Of course, realistically, few are willing to give up their municipal job, even if it could be performed more efficiently by someone else another way. Especially those with no-show jobs and jobs at inflated salary and pension levels.

Posted by: Bill at March 11, 2012 9:29 PM

Put the municipal jobs aside for a moment. Woonsocket is surrounded by North Smithfield, Lincoln, and Cumberland. While I don't know the specifics of their budgetary issues, I can only assume by the lack of news that they can't be anywhere close to Woonsocket's. As a taxpayer in any one of those communities, I would object for fear of my community being sucked dry and my taxes going up. There are many communities surrounding mine that I would have no problem consolidating services with but if they were Woonsocket and/or Central Falls, I would just say, "No." Call it selfish but that's the reality.

Posted by: Max D at March 11, 2012 9:45 PM

Virginia may have some interesting lessons for us. I am not very well informed on it, but they allow annexation, consolidation, extinction and dis-incorporation. For instance when cities and counties become contiguous, the county can be extinguished (as opposed to say, Boston. Boston and Suffolk County are essentially contiguous, but the county is maintained). An incorporated city may give up its charter and return to being part of the county (only in the northeast is every acre in a "town", in the South it is possible to "live in the county"). When townships become the equivalent of Britain's "rotten boroughs", they can be extinguished,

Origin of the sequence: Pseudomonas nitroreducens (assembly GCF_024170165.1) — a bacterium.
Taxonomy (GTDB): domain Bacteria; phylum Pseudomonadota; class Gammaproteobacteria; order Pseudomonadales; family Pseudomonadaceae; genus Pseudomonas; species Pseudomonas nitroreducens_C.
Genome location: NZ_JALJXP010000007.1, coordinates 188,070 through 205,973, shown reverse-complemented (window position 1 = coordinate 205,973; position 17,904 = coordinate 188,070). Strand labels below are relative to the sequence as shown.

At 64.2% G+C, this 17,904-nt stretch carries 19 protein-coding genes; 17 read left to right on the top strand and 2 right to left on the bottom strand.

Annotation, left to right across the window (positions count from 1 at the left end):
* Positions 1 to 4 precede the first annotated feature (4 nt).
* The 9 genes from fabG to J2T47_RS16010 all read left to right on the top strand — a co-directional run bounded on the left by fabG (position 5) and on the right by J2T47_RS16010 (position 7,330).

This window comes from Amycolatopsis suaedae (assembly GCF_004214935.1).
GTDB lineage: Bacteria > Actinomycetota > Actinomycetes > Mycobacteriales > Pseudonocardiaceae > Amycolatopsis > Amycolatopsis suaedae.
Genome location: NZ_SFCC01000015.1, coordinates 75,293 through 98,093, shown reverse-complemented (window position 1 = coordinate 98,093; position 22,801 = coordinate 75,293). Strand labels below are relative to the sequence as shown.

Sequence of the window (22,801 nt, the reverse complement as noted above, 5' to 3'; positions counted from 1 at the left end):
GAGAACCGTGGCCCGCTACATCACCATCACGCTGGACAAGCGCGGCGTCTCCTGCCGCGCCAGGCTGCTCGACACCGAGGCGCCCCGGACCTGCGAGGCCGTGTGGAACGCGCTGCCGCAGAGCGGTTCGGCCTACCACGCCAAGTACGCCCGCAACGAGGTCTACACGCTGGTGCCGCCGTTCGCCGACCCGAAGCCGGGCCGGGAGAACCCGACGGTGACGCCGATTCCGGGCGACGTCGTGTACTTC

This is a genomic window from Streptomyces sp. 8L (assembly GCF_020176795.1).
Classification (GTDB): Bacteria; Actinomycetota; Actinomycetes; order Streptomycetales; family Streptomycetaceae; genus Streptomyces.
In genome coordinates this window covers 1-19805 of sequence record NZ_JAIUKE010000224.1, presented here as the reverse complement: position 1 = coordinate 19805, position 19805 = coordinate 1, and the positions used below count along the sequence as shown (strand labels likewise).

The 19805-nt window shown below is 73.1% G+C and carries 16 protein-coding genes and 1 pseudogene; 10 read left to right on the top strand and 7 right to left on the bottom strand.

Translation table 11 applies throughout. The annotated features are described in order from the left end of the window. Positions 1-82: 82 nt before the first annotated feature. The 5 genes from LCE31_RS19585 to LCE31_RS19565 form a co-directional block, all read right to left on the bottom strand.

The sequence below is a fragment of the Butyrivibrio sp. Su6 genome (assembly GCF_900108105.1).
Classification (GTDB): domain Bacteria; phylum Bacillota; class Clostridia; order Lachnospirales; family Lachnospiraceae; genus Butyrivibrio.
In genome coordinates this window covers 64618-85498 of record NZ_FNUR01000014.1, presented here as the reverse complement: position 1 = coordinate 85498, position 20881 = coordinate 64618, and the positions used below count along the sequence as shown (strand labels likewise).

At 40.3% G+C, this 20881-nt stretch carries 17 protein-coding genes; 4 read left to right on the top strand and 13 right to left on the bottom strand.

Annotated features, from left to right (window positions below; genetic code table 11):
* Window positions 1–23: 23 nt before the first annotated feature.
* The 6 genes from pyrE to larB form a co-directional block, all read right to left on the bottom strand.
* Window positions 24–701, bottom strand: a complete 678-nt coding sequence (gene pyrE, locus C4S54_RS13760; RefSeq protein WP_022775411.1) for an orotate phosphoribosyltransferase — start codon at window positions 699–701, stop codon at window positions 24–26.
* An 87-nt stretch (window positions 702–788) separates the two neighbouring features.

I'm not sure there is a solution there, but it might give another way to think about "sick cities".

I note that all of the problem communities Providence, Central Falls, and Woonsocket (Pawtucket?) are very urban. Perhaps it is at least time to consider how we expect urban areas to deliver services? Consolidating Providence, Pawtucket and Central Falls seems like a no brainer. Personnel problems would be profound,and hilarious, but there should be a gain in efficiency. I am reminded of Washington,DC, with its multiplicity of police forces (jobs, jobs,jobs - E. Kennedy). Atlanta gets along just fine with two "downtowns".